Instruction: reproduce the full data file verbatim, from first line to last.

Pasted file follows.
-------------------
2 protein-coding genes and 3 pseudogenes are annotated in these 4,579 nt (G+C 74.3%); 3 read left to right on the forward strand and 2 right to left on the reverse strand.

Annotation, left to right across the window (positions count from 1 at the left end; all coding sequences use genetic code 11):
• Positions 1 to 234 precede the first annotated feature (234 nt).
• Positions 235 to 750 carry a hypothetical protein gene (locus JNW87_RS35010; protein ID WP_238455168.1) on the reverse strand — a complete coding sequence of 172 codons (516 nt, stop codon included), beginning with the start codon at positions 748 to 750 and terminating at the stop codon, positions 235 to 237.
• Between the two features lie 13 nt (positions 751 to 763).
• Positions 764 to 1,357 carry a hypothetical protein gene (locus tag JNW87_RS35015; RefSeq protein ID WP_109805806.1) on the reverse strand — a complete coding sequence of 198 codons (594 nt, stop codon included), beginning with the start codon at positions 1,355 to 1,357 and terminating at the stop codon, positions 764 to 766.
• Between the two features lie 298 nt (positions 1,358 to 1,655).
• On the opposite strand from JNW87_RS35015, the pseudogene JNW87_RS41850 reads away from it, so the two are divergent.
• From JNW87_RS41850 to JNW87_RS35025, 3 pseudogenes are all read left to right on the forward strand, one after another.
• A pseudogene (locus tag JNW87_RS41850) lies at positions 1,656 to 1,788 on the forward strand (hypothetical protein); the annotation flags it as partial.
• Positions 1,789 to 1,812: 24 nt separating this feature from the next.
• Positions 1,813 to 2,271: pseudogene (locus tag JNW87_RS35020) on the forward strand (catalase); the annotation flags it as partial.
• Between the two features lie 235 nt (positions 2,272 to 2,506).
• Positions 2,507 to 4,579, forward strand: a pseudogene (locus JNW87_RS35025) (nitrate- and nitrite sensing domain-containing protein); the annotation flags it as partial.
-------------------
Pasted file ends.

2 protein-coding genes and 3 pseudogenes are annotated in these 4,579 nt (G+C 74.3%); 3 read left to right on the forward strand and 2 right to left on the reverse strand.

Annotation, left to right across the window (positions count from 1 at the left end; all coding sequences use genetic code 11):
• Positions 1 to 234 precede the first annotated feature (234 nt).
• Positions 235 to 750 carry a hypothetical protein gene (locus JNW87_RS35010; protein ID WP_238455168.1) on the reverse strand — a complete coding sequence of 172 codons (516 nt, stop codon included), beginning with the start codon at positions 748 to 750 and terminating at the stop codon, positions 235 to 237.
• Between the two features lie 13 nt (positions 751 to 763).
• Positions 764 to 1,357 carry a hypothetical protein gene (locus tag JNW87_RS35015; RefSeq protein ID WP_109805806.1) on the reverse strand — a complete coding sequence of 198 codons (594 nt, stop codon included), beginning with the start codon at positions 1,355 to 1,357 and terminating at the stop codon, positions 764 to 766.
• Between the two features lie 298 nt (positions 1,358 to 1,655).
• On the opposite strand from JNW87_RS35015, the pseudogene JNW87_RS41850 reads away from it, so the two are divergent.
• From JNW87_RS41850 to JNW87_RS35025, 3 pseudogenes are all read left to right on the forward strand, one after another.
• A pseudogene (locus tag JNW87_RS41850) lies at positions 1,656 to 1,788 on the forward strand (hypothetical protein); the annotation flags it as partial.
• Positions 1,789 to 1,812: 24 nt separating this feature from the next.
• Positions 1,813 to 2,271: pseudogene (locus tag JNW87_RS35020) on the forward strand (catalase); the annotation flags it as partial.
• Between the two features lie 235 nt (positions 2,272 to 2,506).
• Positions 2,507 to 4,579, forward strand: a pseudogene (locus JNW87_RS35025) (nitrate- and nitrite sensing domain-containing protein); the annotation flags it as partial.